Leaving the Mall, Y'all
The Smithsonian's director of development, James Bruns, will be leaving D.C. this spring for the Peach State, where he's been appointed executive director of the Atlanta History Center.
"I'm looking forward to the excitement of engaging audiences again," Bruns told The Post.
The move will end a 20-year tenure at the Smithsonian where Bruns, most notably, served as founding director of the National Postal Museum from 1992 to 2000.
"Very few people get asked to create a national museum," Bruns said. "I worked with a handful of phenomenal people who were totally dedicated to the Postal Museum. And we wouldn't have been able to do it without the support of the Smithsonian family."
For Bruns, "family" isn't just a metaphor -- "My father was a curator at the Smithsonian," he said. "I grew up here."
While Bruns will certainly miss his childhood stomping grounds, he's excited about his future in Atlanta.
"No snow," he laughed.
The bridge over troubled water might be on the mend.
Paul Simon and Art Garfunkel met privately Wednesday to sing together, stirring speculation of a Grammy Awards appearance this Sunday evening.
A spokesman for Simon said the meeting was the pair's first since 1993.
"They got together yesterday and had a wonderful time," the spokesman said. "They're thinking of performing at the Grammys, but they're not sure if they have enough time."
The duo were scheduled to meet with the award show's writer-producer Ken Ehrlich Thursday, said sources close to the situation.
Neither Ehrlich nor a spokesman for Cossette Productions, the company producing the Grammys, were available for comment.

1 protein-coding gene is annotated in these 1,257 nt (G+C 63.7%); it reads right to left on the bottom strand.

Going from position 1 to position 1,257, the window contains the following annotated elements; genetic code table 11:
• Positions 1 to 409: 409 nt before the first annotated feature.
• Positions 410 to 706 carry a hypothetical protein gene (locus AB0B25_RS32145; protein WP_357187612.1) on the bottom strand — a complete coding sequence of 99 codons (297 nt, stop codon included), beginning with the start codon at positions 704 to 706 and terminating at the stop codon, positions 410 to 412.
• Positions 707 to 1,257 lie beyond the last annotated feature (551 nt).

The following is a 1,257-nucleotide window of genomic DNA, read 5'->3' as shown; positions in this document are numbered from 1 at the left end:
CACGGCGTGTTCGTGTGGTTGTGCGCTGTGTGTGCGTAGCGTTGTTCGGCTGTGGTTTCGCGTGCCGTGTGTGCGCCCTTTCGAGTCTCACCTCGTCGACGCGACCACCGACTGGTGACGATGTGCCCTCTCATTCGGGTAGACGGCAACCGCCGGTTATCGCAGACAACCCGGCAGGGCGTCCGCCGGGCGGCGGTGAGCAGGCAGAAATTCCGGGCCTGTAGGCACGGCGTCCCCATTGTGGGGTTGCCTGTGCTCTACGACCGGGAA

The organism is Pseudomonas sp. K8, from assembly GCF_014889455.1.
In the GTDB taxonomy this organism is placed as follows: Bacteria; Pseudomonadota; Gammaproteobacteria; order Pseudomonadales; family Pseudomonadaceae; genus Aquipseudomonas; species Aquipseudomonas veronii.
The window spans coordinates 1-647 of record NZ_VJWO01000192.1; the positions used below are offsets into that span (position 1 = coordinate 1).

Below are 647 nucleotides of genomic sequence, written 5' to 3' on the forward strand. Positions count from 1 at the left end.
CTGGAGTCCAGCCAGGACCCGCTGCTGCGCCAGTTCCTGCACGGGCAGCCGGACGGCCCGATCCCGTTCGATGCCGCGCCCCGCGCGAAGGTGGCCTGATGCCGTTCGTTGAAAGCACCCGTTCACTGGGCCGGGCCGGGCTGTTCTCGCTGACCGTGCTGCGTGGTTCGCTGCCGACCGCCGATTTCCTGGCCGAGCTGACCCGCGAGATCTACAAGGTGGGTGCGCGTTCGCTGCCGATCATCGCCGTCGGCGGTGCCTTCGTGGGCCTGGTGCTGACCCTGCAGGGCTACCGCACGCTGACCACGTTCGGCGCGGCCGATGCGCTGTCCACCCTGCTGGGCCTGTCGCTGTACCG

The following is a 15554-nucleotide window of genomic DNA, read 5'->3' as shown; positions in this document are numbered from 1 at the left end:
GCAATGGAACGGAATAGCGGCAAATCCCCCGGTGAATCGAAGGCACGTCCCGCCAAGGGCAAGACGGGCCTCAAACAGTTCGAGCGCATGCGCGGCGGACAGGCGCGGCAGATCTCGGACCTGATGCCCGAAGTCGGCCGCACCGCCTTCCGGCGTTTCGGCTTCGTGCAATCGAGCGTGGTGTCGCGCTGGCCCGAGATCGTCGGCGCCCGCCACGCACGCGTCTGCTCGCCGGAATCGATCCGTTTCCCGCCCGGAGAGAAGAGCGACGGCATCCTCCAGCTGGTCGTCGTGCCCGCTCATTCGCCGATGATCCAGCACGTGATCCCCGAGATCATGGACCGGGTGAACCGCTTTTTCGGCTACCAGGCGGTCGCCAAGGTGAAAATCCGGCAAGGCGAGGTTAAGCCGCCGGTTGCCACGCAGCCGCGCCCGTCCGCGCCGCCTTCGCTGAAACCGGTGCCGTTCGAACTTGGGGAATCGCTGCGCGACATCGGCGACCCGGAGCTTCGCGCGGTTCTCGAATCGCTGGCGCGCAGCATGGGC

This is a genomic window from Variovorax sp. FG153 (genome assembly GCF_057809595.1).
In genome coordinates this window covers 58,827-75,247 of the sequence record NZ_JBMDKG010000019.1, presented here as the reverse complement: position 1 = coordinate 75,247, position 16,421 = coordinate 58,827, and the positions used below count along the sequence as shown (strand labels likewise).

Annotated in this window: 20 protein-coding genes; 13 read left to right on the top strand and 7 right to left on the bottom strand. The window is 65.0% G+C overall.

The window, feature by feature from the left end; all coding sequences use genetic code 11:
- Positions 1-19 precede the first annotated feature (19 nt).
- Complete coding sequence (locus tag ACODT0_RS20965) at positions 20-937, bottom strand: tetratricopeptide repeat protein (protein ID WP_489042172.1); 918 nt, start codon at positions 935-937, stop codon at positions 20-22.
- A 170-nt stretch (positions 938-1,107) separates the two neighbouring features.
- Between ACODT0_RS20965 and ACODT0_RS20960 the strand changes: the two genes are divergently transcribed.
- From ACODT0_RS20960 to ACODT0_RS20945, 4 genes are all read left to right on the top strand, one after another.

Icons of the '60s folk-rock movement, Simon and Garfunkel are famous not only for their enduring songs, but also for their strained relationship since the duo's breakup over 30 years ago.
Kente: 'I Have HIV'
Gibson Kente, one of South Africa's leading playwrights, announced Friday that he is HIV-positive.
"Things like this are never easy," said Kente. "But when you believe in yourself, and you believe you serve a bigger purpose, then what is the use of keeping it to yourself?"
Kente, who pioneered theater in South Africa's black townships during the apartheid era, is one of only a few celebrities to go public about AIDS in South Africa. The disease continues to carry a huge social stigma there, while an estimated one in five citizens carry the virus -- the highest rate in the world.
"I have HIV," said Kente, who learned of his diagnosis on Feb. 1. "Why not make some use of it?"
Noted . . .
Actor David Hasselhoff and his wife, Pamela Bach, suffered broken bones in a motorcycle accident in Los Angeles Thursday. Police said strong winds caused the actor to lose control of the bike, sending the couple crashing into the curb. . . . Congolese pop star Papa Wemba was placed under investigation Thursday, according to French judicial officials. The singer is suspected of involvement in a people-smuggling network where immigrants posed as musicians so they could obtain European visas. . . . Queen Latifah will be feted at Harvard University today. The rapper-turned-talk show host-turned actress is the Harvard Foundation's 2003 Artist of the Year.
. . . and Quoted
"Oh, I loved those horses. . . . That's who has my heart. The horse."
-- "Joe Millionaire" winner Zora Andrich in People magazine on the love she found while filming the hit reality series.
-- Compiled by Chris Richards
from staff and wire reports